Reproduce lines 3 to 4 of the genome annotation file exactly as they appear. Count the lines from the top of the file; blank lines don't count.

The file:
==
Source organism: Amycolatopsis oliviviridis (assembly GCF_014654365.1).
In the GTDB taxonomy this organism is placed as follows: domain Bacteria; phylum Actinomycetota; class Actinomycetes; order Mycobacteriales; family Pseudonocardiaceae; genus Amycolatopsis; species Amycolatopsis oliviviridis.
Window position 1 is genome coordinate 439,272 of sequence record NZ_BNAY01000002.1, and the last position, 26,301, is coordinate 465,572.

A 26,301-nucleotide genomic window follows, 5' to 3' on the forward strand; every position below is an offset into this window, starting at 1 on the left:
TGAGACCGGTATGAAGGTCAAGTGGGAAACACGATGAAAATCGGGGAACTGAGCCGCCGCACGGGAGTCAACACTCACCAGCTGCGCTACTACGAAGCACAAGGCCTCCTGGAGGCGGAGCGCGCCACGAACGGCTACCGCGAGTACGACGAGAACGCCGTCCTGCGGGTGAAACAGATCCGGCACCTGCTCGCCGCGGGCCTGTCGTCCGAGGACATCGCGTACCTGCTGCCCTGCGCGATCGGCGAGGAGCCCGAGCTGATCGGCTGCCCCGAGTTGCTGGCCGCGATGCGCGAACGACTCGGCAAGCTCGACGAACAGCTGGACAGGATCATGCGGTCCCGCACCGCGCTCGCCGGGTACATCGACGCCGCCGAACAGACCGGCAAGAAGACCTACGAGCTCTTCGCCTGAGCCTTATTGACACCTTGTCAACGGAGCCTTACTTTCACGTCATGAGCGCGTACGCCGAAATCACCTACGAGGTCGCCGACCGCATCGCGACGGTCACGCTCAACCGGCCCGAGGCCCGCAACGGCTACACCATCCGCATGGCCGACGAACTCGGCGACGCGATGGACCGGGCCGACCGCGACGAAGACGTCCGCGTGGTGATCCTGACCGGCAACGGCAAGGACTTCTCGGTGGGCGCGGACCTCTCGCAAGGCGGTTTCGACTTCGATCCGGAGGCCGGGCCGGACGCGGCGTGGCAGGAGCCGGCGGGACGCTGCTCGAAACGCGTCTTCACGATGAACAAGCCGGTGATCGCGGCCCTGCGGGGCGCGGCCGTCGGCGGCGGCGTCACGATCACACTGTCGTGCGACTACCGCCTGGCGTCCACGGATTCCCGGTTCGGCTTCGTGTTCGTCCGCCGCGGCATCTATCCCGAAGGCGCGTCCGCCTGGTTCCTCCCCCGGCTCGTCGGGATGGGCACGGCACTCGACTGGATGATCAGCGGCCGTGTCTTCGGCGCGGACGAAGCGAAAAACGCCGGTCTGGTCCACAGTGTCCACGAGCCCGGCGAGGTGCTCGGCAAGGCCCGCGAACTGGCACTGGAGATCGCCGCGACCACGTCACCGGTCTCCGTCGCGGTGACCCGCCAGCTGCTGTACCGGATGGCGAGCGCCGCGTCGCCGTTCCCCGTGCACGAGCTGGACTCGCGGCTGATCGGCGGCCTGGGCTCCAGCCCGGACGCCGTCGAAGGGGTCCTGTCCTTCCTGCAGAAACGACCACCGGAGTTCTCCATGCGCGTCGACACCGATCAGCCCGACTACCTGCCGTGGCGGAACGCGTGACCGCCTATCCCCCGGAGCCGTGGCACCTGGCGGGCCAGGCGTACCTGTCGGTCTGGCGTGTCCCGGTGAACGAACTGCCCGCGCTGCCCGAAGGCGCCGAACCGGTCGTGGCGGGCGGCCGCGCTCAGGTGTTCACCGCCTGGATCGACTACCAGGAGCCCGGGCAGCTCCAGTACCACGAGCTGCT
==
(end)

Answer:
Window position 1 is genome coordinate 439,272 of sequence record NZ_BNAY01000002.1, and the last position, 26,301, is coordinate 465,572.

A 26,301-nucleotide genomic window follows, 5' to 3' on the forward strand; every position below is an offset into this window, starting at 1 on the left: